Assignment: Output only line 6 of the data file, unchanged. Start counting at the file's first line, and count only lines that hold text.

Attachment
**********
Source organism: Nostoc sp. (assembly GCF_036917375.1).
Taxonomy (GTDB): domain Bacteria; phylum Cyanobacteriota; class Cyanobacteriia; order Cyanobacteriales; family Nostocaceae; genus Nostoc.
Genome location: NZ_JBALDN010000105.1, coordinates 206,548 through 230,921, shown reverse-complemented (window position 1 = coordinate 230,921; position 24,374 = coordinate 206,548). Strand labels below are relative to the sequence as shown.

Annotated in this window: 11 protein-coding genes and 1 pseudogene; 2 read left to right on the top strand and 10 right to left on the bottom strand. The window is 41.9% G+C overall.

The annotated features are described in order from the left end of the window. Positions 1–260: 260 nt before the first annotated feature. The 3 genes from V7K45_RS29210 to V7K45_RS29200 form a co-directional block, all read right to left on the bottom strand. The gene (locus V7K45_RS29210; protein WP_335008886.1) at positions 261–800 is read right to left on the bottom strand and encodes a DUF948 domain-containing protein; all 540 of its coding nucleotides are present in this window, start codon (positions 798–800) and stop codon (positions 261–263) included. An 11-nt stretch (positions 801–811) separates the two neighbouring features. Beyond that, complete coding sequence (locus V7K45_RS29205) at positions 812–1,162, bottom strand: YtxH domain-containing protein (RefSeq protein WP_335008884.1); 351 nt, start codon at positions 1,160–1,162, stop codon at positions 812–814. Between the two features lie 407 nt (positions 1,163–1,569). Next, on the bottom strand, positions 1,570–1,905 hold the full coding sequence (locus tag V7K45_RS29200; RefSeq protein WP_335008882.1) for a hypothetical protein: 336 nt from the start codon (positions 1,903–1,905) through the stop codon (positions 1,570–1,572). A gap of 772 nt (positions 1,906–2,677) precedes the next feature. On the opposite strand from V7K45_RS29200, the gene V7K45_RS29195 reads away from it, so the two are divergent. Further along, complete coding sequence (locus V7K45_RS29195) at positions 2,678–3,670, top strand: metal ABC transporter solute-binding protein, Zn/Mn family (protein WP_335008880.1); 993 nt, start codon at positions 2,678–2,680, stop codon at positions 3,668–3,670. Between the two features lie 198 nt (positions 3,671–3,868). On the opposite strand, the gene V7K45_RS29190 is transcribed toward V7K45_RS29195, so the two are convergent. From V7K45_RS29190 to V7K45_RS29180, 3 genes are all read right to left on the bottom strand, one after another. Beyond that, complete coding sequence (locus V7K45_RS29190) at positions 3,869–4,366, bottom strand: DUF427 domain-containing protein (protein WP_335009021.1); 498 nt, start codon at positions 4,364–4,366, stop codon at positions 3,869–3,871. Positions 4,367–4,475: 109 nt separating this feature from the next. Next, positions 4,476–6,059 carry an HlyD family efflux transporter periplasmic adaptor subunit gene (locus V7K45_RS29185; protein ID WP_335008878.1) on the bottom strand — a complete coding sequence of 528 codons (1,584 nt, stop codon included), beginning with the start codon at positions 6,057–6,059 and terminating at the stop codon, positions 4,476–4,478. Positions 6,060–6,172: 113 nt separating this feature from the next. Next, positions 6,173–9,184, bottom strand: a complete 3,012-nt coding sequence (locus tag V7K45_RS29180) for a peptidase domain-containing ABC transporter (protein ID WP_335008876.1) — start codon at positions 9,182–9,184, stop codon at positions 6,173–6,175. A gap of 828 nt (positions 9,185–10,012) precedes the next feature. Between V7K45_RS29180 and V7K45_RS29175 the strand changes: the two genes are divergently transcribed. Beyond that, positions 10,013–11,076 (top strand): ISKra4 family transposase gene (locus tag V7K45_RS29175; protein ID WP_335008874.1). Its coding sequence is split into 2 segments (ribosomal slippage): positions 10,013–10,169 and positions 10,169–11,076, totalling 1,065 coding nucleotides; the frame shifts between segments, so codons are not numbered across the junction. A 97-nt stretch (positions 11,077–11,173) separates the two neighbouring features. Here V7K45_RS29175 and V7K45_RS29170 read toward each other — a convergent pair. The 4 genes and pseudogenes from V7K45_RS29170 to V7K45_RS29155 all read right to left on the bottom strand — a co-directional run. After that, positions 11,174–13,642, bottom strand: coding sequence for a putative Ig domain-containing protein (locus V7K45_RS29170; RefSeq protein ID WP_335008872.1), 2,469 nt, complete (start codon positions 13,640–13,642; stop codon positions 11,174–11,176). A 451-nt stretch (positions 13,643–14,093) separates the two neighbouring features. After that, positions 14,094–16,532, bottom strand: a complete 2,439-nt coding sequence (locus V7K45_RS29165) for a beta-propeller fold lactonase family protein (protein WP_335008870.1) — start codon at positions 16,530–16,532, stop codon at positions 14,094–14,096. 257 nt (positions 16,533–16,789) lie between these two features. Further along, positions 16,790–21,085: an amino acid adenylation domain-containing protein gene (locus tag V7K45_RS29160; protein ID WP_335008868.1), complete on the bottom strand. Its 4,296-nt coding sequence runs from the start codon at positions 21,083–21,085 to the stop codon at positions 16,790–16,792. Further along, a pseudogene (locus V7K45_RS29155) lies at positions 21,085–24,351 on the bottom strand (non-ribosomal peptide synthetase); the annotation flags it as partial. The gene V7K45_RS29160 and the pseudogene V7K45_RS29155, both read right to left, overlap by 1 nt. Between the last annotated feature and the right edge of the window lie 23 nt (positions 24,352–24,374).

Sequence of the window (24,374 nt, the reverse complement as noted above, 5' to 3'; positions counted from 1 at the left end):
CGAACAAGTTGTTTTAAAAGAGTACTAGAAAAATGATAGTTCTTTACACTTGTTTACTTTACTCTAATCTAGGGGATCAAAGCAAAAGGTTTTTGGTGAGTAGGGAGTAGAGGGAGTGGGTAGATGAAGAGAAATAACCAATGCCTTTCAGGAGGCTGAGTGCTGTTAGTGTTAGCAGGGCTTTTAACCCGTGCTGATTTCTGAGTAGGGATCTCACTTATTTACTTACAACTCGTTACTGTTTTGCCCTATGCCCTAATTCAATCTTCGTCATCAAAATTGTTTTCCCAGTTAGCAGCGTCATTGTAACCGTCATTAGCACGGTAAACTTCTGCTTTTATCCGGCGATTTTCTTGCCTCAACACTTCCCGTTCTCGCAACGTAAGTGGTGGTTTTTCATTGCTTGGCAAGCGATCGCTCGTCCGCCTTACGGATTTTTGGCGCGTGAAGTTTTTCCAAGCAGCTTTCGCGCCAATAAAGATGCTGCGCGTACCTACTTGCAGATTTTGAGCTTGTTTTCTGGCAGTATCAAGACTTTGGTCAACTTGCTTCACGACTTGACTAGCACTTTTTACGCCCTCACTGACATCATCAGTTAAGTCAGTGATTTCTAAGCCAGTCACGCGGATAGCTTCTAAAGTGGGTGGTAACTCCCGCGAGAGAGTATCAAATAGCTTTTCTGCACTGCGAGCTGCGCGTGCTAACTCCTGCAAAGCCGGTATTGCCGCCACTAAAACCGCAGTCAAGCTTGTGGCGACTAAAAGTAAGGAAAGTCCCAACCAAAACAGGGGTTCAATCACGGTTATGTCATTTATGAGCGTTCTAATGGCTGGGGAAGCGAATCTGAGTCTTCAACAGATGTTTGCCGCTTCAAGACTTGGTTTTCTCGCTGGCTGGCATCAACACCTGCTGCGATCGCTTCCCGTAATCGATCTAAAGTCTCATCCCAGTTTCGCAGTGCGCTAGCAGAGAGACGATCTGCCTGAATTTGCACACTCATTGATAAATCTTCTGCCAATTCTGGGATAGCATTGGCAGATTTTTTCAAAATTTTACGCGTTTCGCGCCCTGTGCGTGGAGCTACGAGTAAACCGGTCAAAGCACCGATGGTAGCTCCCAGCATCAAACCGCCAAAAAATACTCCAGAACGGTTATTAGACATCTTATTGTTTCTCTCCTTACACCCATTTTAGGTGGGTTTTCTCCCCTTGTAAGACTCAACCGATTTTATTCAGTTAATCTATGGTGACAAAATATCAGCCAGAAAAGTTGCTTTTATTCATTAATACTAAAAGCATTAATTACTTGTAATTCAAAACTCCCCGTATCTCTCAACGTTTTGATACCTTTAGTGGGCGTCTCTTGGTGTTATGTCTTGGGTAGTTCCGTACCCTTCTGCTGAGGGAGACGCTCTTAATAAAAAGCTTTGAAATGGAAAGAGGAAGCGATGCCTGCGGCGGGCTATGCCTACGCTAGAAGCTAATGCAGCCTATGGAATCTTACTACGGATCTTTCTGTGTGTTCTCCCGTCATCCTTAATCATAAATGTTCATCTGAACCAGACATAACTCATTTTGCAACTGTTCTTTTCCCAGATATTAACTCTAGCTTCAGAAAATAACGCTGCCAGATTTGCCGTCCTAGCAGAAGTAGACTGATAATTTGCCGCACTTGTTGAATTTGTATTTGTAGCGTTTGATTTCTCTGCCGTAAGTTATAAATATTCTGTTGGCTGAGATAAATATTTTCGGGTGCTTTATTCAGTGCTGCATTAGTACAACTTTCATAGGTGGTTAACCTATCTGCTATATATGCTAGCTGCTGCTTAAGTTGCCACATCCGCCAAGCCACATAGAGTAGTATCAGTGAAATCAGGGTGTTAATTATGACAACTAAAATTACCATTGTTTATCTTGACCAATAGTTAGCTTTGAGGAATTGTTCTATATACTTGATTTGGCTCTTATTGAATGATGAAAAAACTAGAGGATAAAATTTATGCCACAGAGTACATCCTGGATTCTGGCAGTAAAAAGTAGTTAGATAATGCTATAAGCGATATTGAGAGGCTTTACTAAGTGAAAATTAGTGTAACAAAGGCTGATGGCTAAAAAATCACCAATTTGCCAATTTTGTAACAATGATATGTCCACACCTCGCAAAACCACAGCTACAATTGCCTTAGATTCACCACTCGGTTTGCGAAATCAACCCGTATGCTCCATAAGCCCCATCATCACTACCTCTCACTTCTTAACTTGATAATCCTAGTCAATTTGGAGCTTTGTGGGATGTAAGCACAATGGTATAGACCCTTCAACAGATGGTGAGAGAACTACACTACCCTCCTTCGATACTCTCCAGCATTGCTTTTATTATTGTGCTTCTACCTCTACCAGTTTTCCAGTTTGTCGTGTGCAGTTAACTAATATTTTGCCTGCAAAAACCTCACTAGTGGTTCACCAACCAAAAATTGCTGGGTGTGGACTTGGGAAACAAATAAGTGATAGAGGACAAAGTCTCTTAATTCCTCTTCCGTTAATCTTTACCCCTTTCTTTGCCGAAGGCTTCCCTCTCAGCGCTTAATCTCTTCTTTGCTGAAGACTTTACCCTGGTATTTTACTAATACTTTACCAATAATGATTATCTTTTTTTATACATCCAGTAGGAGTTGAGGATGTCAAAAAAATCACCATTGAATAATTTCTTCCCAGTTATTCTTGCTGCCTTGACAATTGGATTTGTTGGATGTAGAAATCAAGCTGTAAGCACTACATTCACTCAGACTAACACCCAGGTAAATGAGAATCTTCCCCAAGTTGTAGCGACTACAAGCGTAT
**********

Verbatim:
Sequence of the window (24,374 nt, the reverse complement as noted above, 5' to 3'; positions counted from 1 at the left end):